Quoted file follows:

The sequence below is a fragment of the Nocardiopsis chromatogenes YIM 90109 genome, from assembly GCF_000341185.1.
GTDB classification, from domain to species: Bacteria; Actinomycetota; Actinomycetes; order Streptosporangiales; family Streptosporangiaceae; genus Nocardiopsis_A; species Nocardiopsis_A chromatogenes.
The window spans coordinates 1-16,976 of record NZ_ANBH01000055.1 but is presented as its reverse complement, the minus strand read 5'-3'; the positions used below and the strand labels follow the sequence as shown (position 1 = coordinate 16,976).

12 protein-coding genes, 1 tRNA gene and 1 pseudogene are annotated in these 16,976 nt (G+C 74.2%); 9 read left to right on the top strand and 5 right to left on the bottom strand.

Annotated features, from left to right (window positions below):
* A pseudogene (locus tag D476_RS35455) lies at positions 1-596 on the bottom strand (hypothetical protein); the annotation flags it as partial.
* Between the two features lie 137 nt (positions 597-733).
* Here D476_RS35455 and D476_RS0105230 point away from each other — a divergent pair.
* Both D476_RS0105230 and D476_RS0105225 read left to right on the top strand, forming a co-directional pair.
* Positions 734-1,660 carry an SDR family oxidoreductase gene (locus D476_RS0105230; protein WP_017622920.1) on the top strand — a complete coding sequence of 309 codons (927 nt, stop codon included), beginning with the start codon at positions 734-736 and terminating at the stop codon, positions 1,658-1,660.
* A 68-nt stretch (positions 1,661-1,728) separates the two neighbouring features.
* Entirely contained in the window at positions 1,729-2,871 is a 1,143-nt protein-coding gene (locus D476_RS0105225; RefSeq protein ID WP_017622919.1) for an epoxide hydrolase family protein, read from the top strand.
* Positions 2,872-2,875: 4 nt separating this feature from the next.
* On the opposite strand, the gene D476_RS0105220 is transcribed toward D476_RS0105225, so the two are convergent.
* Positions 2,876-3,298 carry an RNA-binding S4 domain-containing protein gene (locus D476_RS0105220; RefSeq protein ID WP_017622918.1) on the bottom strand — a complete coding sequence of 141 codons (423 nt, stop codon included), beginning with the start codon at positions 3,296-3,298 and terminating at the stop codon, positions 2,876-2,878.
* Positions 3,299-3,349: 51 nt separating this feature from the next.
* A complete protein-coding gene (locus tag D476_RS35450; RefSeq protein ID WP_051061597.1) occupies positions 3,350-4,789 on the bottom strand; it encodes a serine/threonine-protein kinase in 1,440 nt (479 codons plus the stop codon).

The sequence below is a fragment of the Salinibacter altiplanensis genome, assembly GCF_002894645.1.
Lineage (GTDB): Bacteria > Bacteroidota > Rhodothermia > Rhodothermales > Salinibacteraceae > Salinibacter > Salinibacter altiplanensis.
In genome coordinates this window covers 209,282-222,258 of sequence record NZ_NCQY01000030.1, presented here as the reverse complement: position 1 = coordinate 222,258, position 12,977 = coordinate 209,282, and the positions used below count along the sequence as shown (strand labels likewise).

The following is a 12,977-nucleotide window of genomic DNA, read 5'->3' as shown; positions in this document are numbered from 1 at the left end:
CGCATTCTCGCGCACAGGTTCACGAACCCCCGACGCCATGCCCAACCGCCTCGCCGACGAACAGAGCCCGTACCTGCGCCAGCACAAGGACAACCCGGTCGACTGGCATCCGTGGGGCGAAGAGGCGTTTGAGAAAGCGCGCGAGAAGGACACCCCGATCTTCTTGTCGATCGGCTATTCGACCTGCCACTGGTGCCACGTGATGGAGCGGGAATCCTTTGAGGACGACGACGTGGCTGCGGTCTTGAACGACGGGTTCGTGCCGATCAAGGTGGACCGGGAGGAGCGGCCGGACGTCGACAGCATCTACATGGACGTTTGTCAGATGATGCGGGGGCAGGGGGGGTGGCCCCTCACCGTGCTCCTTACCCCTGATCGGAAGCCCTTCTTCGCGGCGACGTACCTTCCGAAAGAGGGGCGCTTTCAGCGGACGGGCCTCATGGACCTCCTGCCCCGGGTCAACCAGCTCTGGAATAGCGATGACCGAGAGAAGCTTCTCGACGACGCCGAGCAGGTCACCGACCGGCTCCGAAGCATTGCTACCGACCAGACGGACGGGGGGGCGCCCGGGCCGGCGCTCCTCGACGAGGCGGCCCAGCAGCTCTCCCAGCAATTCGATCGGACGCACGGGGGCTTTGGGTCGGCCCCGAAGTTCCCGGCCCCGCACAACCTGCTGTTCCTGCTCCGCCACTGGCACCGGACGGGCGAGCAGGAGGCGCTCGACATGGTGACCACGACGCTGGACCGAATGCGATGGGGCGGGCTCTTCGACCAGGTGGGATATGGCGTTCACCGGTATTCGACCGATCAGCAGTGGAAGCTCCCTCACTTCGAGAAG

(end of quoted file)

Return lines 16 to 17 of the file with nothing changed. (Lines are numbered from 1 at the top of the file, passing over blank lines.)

* Positions 3,299-3,349: 51 nt separating this feature from the next.
* A complete protein-coding gene (locus tag D476_RS35450; RefSeq protein ID WP_051061597.1) occupies positions 3,350-4,789 on the bottom strand; it encodes a serine/threonine-protein kinase in 1,440 nt (479 codons plus the stop codon).